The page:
Emerging market equities aren't what they used to be: indeed, they aren't even what they were last year when Russia and Turkey were the rage.
Interest in the former was fuelled by high oil prices and in the latter by it getting the European Union to open membership negotiations. This year neither seem so appealing: concern is growing at centralisation and corruption in Russia whilst growing scepticism in existing member countries has dimmed Turkey's EU aspirations.
Emerging markets fund managers have to keep abreast of such developments at the micro level before making their investment decisions and with emerging markets as popular but as changeable and unpredictable as ever, demand for qualified individuals is high.
For intermediate roles focusing on EMEA (Europe, the Middle East and Africa), a good academic background is vital (ideally with a business studies focus) as are requisite languages, good social and presentational skills, and a CFA qualification. Being able to discuss complex investment options and draw up alternate strategies are also a must-have.
On the equity side, expertise in one of the three main EMEA areas - banks, oil and gas, and telecoms - is also desirable, with qualified people coming onto the London market from the continent, including Turkey and Russia, although countries nearer to home have more candidates.
"Austria, Germany and France all have good, young people and many see London as the place with most opportunities," says Martin Lorigan at search firm Shepherd Little, adding that a number of opportunities are currently available in "number-two roles", ideally suited to those with between two and seven years experience.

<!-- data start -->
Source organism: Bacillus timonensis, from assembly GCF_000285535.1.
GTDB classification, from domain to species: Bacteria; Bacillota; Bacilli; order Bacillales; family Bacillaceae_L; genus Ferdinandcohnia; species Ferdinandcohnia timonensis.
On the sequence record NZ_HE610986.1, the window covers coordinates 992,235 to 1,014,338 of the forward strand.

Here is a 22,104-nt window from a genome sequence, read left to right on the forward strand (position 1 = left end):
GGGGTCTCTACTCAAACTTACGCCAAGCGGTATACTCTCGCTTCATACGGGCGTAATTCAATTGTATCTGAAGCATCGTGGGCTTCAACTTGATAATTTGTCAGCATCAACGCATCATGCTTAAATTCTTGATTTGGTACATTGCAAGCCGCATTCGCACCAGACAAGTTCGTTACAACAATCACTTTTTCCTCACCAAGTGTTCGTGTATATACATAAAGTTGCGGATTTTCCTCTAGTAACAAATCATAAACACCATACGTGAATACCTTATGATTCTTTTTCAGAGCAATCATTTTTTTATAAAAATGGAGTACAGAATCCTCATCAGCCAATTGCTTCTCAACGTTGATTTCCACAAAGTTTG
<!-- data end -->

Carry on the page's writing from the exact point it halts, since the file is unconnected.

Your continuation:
Taru Oksman-Ison at recruiter Principal Search says many EMEA fund managers come from an analytical background, on either the buy or sell side, and see emerging market fund management as a new, interesting direction for their career.
"The market is relatively static at present; Russia is a hot spot but things are not as exciting as they were," she says.
So for those taking up an intermediate or number-two fund manager role, what sort of package can be expected? Oksman-Ison says a typical base salary at a leading international institution for somebody with five to eight years experience would be between 70,000 and 100,000; Lorigan suggests a lower basic, between 55,000 and 75,000, though this would be for an individual with up to five or six years experience. Both believe bonuses of up to 100% are realistic, although highly dependent on individual and team performance.
The real incentive, for those who excel, comes with promotion: emerging market fund managers who become team heads can expect a base salary of 150,000 with bonuses up to 250%. In other words, worth sticking around for.
Figures and commentary by Shepherd Little and Principal Search